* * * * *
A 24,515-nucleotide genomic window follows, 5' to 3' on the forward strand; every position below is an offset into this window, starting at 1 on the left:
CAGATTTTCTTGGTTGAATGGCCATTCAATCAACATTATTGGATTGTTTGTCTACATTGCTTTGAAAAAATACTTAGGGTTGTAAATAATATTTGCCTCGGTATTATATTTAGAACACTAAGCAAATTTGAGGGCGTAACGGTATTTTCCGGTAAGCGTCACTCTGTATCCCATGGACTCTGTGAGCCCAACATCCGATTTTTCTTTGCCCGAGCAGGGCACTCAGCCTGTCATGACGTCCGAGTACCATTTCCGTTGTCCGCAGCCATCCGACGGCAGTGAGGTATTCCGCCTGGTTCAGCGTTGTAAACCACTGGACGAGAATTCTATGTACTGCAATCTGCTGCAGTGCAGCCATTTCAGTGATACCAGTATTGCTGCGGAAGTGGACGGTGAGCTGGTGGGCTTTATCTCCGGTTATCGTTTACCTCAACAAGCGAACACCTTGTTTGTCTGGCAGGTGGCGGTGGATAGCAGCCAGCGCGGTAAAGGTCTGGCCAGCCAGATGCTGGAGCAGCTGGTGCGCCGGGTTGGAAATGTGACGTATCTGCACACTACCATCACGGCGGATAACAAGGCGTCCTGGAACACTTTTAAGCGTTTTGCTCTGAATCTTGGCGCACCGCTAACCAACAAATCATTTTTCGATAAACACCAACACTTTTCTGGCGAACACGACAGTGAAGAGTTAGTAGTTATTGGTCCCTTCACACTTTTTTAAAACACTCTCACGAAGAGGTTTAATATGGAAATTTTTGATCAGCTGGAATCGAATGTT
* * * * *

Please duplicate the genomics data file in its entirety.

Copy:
A 24,515-nucleotide genomic window follows, 5' to 3' on the forward strand; every position below is an offset into this window, starting at 1 on the left:
CAGATTTTCTTGGTTGAATGGCCATTCAATCAACATTATTGGATTGTTTGTCTACATTGCTTTGAAAAAATACTTAGGGTTGTAAATAATATTTGCCTCGGTATTATATTTAGAACACTAAGCAAATTTGAGGGCGTAACGGTATTTTCCGGTAAGCGTCACTCTGTATCCCATGGACTCTGTGAGCCCAACATCCGATTTTTCTTTGCCCGAGCAGGGCACTCAGCCTGTCATGACGTCCGAGTACCATTTCCGTTGTCCGCAGCCATCCGACGGCAGTGAGGTATTCCGCCTGGTTCAGCGTTGTAAACCACTGGACGAGAATTCTATGTACTGCAATCTGCTGCAGTGCAGCCATTTCAGTGATACCAGTATTGCTGCGGAAGTGGACGGTGAGCTGGTGGGCTTTATCTCCGGTTATCGTTTACCTCAACAAGCGAACACCTTGTTTGTCTGGCAGGTGGCGGTGGATAGCAGCCAGCGCGGTAAAGGTCTGGCCAGCCAGATGCTGGAGCAGCTGGTGCGCCGGGTTGGAAATGTGACGTATCTGCACACTACCATCACGGCGGATAACAAGGCGTCCTGGAACACTTTTAAGCGTTTTGCTCTGAATCTTGGCGCACCGCTAACCAACAAATCATTTTTCGATAAACACCAACACTTTTCTGGCGAACACGACAGTGAAGAGTTAGTAGTTATTGGTCCCTTCACACTTTTTTAAAACACTCTCACGAAGAGGTTTAATATGGAAATTTTTGATCAGCTGGAATCGAATGTT